Actor Garrett Clayton is opening up about his decision to come out as gay, explaining that he felt pressure from Hollywood to stay in the closet and the homophobia he experienced.
The former Disney star spoke with Gay Times in his first major interview since taking to Instagram in August to publicly come out as gay, revealing his relationship with writer Blake Knight.
Clayton said Hollywood execs shamed him into staying in the closet for years even though he "finally feels comfortable" with his sexuality. He said at on point he was bluntly asked if he was gay by "somebody who was instrumental in starting my career."
"I could feel the pressure of the question, so I was like, 'Yeah, I'm gay, or bi, or whatever,' because suddenly I could feel that there was something wrong with that in this person's eyes," he said. "They looked at me and said, 'No one wants to fuck the gay guy, they want to go shopping with him, so we're going to have to figure this out.'"
The 27-year-old actor added: "It turned into this situation where I'd get calls and they'd say, 'You still need to butch it up.' I literally had to change everything about myself at that point, otherwise, I was never gonna make it."
"And that was so conflicting because here's somebody offering you your dream, but they're telling you that you're not good enough the way you are," Clayton went on to tell Gay Times. "You're talented, but who you are isn't good enough."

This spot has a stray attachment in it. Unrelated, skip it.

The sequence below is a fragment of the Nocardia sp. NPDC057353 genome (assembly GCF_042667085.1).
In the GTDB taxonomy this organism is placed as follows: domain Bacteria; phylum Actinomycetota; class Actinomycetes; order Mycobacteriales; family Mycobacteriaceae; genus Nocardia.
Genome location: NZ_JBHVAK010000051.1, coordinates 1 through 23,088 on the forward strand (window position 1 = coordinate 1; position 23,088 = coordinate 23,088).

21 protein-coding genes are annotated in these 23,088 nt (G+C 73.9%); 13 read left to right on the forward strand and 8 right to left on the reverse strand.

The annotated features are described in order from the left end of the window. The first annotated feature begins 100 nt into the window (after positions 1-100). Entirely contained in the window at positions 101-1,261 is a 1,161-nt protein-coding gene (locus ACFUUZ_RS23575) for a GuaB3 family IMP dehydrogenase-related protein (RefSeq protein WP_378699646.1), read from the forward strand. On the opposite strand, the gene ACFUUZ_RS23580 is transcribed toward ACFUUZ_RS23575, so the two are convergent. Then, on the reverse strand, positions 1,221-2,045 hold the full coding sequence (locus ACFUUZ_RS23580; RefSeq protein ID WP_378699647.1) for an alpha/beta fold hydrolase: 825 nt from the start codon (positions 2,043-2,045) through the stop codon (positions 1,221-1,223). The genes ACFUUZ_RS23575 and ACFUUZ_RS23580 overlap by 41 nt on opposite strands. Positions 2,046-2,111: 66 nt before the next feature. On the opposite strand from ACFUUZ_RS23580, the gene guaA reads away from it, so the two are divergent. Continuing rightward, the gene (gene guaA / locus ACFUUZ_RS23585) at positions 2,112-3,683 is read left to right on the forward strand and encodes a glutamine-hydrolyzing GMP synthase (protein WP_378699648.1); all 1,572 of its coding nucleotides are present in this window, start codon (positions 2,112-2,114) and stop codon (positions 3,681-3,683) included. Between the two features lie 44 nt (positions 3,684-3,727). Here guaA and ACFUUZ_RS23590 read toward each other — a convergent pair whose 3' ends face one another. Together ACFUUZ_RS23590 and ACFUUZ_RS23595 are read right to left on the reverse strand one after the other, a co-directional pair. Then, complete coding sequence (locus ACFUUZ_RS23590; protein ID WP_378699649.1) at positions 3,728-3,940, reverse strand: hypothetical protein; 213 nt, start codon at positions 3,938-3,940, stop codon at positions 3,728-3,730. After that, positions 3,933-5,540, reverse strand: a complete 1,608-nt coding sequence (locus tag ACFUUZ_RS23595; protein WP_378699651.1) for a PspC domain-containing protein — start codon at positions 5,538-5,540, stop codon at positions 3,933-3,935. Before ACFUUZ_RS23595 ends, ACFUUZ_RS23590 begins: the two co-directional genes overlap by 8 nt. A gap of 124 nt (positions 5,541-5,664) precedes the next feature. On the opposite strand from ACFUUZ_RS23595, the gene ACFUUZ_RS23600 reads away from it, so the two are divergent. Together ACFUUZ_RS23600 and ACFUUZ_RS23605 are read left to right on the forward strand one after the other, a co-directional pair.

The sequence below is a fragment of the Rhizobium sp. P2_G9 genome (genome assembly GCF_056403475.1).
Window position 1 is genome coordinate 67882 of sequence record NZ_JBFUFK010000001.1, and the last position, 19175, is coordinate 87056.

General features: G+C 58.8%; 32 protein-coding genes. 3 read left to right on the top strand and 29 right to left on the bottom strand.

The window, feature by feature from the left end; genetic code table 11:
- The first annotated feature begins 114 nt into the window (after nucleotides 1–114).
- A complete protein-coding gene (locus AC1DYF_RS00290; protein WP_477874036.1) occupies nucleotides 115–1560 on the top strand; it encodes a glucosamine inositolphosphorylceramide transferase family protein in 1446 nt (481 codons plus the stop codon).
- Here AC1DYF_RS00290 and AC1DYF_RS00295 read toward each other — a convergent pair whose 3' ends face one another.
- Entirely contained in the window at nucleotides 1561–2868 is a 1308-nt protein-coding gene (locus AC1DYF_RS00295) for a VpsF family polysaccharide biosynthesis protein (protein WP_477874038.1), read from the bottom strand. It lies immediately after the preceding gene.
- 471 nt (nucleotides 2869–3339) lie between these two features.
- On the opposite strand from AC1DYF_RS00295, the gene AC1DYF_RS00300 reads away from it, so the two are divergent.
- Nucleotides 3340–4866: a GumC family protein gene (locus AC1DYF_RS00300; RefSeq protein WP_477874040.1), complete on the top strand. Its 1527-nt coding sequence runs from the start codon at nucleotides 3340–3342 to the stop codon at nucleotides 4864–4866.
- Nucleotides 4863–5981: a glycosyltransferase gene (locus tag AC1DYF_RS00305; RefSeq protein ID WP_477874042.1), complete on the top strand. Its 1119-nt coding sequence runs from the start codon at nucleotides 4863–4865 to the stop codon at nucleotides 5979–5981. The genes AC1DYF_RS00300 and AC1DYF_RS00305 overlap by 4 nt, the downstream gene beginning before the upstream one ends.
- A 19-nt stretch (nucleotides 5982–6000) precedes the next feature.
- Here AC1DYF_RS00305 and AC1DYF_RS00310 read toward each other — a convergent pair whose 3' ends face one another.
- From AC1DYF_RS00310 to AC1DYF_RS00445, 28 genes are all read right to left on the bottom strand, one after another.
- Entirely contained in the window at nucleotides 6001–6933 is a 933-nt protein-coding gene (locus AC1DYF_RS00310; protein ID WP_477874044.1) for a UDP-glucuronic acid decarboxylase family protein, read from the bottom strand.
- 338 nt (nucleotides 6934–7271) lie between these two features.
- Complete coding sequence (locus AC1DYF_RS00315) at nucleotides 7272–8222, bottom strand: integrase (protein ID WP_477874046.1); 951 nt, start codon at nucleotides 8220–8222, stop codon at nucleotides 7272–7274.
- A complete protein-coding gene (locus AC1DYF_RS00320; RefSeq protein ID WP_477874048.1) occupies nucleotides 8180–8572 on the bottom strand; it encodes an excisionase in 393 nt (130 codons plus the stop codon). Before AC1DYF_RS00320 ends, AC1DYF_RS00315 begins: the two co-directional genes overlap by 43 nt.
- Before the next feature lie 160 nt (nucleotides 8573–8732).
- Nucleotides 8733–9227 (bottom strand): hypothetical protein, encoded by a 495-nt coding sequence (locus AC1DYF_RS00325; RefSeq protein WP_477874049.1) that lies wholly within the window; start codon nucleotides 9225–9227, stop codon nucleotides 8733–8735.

"They had me changing the way I walked, the way I spoke, the way I dressed, the way I answered questions," he said. "It got as petty as them saying, 'People need to see that you're into sports because they'll think that's more masculine, so why don't you go buy a sports hat, take some pictures in it, and make sure people see you in it.'"
Clayton, who starred in the gay porn drama "King Cobra," also detailed about his time in casting There'd be calls after I went into casting offices like, 'Hey, this is how gay casting thought you came across today, so here's what you need to do to fix it.' I even had cast members screaming drunkenly in the middle of a room, '
Who here thinks Garrett is gay?' and then yelling at me for not having come out yet," he said. "I convinced myself that I was the problem, and I got into a really dark place for a couple of years.
"Then I went to therapy for about a year and a half to really sort through all the things I went through growing up and the situations I found myself in while in Hollywood," Clayton told the publication. "I got to work through all those conflicting things."